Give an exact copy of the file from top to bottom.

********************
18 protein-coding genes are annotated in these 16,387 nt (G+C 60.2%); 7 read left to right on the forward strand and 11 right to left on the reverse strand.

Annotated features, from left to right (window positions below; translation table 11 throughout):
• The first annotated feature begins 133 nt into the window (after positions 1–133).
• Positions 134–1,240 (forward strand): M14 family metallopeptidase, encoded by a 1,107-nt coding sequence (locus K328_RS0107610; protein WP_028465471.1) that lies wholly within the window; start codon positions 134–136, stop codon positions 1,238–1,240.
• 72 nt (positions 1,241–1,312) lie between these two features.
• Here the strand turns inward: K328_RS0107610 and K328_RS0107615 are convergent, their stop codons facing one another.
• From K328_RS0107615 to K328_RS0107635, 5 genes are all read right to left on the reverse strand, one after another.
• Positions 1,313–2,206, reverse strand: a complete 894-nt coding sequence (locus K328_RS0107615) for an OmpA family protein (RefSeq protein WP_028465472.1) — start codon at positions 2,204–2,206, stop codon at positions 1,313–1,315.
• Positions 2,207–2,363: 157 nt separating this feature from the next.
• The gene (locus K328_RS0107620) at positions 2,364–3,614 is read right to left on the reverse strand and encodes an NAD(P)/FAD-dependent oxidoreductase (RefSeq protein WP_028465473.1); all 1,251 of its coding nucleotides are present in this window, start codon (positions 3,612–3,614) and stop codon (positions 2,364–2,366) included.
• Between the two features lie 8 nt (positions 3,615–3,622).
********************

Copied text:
18 protein-coding genes are annotated in these 16,387 nt (G+C 60.2%); 7 read left to right on the forward strand and 11 right to left on the reverse strand.

Annotated features, from left to right (window positions below; translation table 11 throughout):
• The first annotated feature begins 133 nt into the window (after positions 1–133).
• Positions 134–1,240 (forward strand): M14 family metallopeptidase, encoded by a 1,107-nt coding sequence (locus K328_RS0107610; protein WP_028465471.1) that lies wholly within the window; start codon positions 134–136, stop codon positions 1,238–1,240.
• 72 nt (positions 1,241–1,312) lie between these two features.
• Here the strand turns inward: K328_RS0107610 and K328_RS0107615 are convergent, their stop codons facing one another.
• From K328_RS0107615 to K328_RS0107635, 5 genes are all read right to left on the reverse strand, one after another.
• Positions 1,313–2,206, reverse strand: a complete 894-nt coding sequence (locus K328_RS0107615) for an OmpA family protein (RefSeq protein WP_028465472.1) — start codon at positions 2,204–2,206, stop codon at positions 1,313–1,315.
• Positions 2,207–2,363: 157 nt separating this feature from the next.
• The gene (locus K328_RS0107620) at positions 2,364–3,614 is read right to left on the reverse strand and encodes an NAD(P)/FAD-dependent oxidoreductase (RefSeq protein WP_028465473.1); all 1,251 of its coding nucleotides are present in this window, start codon (positions 3,612–3,614) and stop codon (positions 2,364–2,366) included.
• Between the two features lie 8 nt (positions 3,615–3,622).